Characters.—Flowers hermaphrodite or by abortion unisexual, in loose clusters, never in catkins. Calyx membranous, imbricated, campanulate, inferior, irregular. Petals 0. Stamens definite; inserted into the base of the calyx; erect in aestivation. Ovary superior, 1- or 2-celled; ovules solitary; pendulous; stigmas 2, distinct. Fruit 1- or 2-celled, indehiscent, membranous, or drupaceous. Seed solitary, pendulous; albumen none, or in very small quantity; embryo straight or curved, with foliaceous cotyledons; radicle superior.—Trees or shrubs, with rough, alternate, deciduous leaves, and stipules.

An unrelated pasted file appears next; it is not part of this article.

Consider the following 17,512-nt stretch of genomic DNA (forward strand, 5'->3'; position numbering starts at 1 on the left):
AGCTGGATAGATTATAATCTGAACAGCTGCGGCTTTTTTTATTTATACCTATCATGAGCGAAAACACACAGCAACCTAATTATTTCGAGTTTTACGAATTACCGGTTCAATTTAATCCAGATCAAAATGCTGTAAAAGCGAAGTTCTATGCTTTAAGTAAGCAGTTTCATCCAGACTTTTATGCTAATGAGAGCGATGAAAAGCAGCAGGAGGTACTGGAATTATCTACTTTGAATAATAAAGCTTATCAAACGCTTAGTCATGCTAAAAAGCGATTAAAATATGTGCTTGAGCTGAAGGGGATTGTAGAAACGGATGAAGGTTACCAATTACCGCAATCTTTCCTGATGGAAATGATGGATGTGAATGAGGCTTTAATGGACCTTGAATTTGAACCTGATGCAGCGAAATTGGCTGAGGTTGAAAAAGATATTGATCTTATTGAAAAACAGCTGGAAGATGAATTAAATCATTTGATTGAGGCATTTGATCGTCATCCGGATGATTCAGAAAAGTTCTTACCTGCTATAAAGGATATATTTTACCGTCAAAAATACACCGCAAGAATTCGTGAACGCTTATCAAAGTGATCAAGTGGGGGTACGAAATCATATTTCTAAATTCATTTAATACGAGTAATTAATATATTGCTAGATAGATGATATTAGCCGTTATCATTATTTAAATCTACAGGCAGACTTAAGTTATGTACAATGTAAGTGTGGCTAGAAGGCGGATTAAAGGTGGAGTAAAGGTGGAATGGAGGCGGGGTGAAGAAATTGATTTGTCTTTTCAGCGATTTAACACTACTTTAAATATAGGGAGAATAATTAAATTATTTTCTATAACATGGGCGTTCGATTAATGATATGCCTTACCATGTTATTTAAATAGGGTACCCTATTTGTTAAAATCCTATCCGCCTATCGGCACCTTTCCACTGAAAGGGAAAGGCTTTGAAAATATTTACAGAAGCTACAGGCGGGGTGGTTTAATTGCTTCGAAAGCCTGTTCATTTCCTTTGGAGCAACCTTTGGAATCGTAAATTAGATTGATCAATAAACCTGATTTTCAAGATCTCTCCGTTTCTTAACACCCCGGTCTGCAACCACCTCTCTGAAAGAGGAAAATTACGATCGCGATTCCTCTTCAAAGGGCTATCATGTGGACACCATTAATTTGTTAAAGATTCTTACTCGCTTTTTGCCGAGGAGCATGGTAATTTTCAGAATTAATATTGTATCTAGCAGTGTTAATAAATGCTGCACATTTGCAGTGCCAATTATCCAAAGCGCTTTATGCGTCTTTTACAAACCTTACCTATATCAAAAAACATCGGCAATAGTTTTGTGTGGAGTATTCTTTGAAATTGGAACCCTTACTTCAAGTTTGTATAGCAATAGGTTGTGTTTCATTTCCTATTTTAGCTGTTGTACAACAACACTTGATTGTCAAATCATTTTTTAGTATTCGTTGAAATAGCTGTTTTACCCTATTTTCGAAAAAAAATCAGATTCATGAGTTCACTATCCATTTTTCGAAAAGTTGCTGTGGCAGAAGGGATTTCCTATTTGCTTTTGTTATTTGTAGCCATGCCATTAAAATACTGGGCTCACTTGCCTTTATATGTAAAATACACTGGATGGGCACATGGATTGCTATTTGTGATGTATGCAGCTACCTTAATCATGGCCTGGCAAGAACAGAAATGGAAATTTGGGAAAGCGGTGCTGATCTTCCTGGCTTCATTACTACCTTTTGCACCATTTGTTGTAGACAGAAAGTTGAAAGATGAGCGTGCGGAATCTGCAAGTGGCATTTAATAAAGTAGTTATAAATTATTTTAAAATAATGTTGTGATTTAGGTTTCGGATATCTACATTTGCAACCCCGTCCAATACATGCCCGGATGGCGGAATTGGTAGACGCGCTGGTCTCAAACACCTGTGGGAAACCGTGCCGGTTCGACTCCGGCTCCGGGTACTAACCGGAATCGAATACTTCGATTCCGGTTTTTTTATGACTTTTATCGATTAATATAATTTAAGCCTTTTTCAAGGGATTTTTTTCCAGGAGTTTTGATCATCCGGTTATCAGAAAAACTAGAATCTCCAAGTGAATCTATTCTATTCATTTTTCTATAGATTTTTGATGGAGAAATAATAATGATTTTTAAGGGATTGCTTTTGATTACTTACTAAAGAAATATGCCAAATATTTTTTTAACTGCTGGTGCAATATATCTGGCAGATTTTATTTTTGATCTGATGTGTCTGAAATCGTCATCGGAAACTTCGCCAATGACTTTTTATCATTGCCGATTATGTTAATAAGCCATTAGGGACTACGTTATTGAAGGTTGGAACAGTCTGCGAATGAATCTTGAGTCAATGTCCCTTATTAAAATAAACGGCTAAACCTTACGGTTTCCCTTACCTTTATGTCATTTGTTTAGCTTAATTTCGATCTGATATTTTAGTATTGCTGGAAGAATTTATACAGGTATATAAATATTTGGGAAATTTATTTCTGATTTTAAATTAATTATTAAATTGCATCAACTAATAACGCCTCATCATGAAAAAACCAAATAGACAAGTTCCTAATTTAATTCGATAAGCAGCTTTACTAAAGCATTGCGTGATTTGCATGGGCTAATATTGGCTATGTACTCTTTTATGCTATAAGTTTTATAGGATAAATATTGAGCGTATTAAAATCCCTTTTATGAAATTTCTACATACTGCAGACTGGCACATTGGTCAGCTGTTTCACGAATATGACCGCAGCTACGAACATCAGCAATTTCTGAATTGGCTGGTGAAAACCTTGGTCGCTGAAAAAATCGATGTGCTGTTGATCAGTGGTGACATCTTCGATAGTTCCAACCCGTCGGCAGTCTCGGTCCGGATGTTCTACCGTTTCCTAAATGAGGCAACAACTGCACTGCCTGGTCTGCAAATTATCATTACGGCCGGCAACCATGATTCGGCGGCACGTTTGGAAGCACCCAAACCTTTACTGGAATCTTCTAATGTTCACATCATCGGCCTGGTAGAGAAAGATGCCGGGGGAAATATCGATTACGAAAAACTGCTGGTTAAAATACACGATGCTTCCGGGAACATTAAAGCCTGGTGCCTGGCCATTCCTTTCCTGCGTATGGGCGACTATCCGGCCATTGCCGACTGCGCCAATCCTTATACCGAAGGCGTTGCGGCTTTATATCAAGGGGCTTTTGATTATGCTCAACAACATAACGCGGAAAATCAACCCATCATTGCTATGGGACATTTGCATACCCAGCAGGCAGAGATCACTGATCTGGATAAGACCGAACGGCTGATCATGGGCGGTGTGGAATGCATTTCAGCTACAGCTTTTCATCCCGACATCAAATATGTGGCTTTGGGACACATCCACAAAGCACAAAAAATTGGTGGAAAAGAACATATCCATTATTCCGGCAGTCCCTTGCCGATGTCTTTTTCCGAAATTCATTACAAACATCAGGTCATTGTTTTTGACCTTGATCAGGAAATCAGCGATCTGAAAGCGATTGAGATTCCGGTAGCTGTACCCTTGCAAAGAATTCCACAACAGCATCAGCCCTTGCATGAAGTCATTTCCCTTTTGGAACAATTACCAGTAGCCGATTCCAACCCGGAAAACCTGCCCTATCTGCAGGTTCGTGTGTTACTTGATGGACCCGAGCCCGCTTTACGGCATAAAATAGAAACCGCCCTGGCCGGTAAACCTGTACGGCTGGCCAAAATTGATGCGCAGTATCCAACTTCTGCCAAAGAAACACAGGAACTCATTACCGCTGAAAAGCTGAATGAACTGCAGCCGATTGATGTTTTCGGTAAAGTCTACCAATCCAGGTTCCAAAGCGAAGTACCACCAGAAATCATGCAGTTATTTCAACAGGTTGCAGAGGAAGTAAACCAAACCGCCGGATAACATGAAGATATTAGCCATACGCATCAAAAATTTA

Properties.—The plants of this order bear some analogy to those of Cupuliferae, in their chemical and medicinal properties. Their bark contains tannic acid; combined, however, with mucilaginous and bitter matters. Hence it is reputed astringent and tonic.
Dr. M'Dowall, of Virginia, has proposed the bark of Ulmus fulva for bougies, tents, catheters, &c. [Brit. and For. Med. Review, July 1838, art. Elm Bark Surgery, p. 259.]
The Elements of Materia Medica and Therapeutics, Vol. II, 3th American ed., was written by Jonathan Pereira in 1853.